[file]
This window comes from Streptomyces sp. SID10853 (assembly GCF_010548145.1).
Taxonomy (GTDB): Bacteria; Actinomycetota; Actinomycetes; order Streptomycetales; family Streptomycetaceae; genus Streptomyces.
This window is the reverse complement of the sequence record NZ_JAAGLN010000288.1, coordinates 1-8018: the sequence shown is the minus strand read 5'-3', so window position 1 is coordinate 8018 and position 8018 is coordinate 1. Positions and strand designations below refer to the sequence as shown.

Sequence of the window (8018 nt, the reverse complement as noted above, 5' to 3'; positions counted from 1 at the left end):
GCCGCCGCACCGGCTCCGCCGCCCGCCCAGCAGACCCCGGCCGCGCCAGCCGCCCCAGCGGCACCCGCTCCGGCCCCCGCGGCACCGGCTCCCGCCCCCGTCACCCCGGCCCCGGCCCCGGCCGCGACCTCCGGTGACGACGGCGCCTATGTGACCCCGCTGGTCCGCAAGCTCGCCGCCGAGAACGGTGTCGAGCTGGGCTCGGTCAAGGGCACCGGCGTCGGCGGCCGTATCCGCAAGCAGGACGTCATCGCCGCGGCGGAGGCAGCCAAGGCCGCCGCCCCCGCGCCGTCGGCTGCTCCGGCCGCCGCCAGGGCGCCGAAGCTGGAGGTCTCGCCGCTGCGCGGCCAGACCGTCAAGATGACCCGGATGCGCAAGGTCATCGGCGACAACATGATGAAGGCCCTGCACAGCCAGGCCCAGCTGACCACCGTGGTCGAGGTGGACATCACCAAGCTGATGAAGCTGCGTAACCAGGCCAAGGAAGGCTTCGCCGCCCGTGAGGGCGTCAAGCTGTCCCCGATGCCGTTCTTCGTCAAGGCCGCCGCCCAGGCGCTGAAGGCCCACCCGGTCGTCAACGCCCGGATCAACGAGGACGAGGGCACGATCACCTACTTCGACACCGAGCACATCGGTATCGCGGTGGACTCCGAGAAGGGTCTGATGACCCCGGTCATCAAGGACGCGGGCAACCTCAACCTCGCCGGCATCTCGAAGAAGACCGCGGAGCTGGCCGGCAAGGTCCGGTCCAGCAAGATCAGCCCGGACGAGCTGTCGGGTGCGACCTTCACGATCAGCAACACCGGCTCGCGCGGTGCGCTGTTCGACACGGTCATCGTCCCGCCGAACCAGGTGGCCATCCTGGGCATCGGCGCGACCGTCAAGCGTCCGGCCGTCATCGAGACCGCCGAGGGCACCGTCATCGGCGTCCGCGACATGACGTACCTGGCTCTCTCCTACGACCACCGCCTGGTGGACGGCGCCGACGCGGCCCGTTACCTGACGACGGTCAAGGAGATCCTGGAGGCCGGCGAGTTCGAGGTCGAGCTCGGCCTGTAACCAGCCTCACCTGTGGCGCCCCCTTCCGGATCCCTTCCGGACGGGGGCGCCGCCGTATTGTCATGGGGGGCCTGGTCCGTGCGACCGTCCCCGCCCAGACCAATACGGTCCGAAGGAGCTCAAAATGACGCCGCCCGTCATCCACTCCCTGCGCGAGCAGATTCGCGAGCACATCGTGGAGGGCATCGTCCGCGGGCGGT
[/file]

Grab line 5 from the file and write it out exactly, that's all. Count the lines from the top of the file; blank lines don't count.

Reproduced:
GCCGCCGCACCGGCTCCGCCGCCCGCCCAGCAGACCCCGGCCGCGCCAGCCGCCCCAGCGGCACCCGCTCCGGCCCCCGCGGCACCGGCTCCCGCCCCCGTCACCCCGGCCCCGGCCCCGGCCGCGACCTCCGGTGACGACGGCGCCTATGTGACCCCGCTGGTCCGCAAGCTCGCCGCCGAGAACGGTGTCGAGCTGGGCTCGGTCAAGGGCACCGGCGTCGGCGGCCGTATCCGCAAGCAGGACGTCATCGCCGCGGCGGAGGCAGCCAAGGCCGCCGCCCCCGCGCCGTCGGCTGCTCCGGCCGCCGCCAGGGCGCCGAAGCTGGAGGTCTCGCCGCTGCGCGGCCAGACCGTCAAGATGACCCGGATGCGCAAGGTCATCGGCGACAACATGATGAAGGCCCTGCACAGCCAGGCCCAGCTGACCACCGTGGTCGAGGTGGACATCACCAAGCTGATGAAGCTGCGTAACCAGGCCAAGGAAGGCTTCGCCGCCCGTGAGGGCGTCAAGCTGTCCCCGATGCCGTTCTTCGTCAAGGCCGCCGCCCAGGCGCTGAAGGCCCACCCGGTCGTCAACGCCCGGATCAACGAGGACGAGGGCACGATCACCTACTTCGACACCGAGCACATCGGTATCGCGGTGGACTCCGAGAAGGGTCTGATGACCCCGGTCATCAAGGACGCGGGCAACCTCAACCTCGCCGGCATCTCGAAGAAGACCGCGGAGCTGGCCGGCAAGGTCCGGTCCAGCAAGATCAGCCCGGACGAGCTGTCGGGTGCGACCTTCACGATCAGCAACACCGGCTCGCGCGGTGCGCTGTTCGACACGGTCATCGTCCCGCCGAACCAGGTGGCCATCCTGGGCATCGGCGCGACCGTCAAGCGTCCGGCCGTCATCGAGACCGCCGAGGGCACCGTCATCGGCGTCCGCGACATGACGTACCTGGCTCTCTCCTACGACCACCGCCTGGTGGACGGCGCCGACGCGGCCCGTTACCTGACGACGGTCAAGGAGATCCTGGAGGCCGGCGAGTTCGAGGTCGAGCTCGGCCTGTAACCAGCCTCACCTGTGGCGCCCCCTTCCGGATCCCTTCCGGACGGGGGCGCCGCCGTATTGTCATGGGGGGCCTGGTCCGTGCGACCGTCCCCGCCCAGACCAATACGGTCCGAAGGAGCTCAAAATGACGCCGCCCGTCATCCACTCCCTGCGCGAGCAGATTCGCGAGCACATCGTGGAGGGCATCGTCCGCGGGCGGT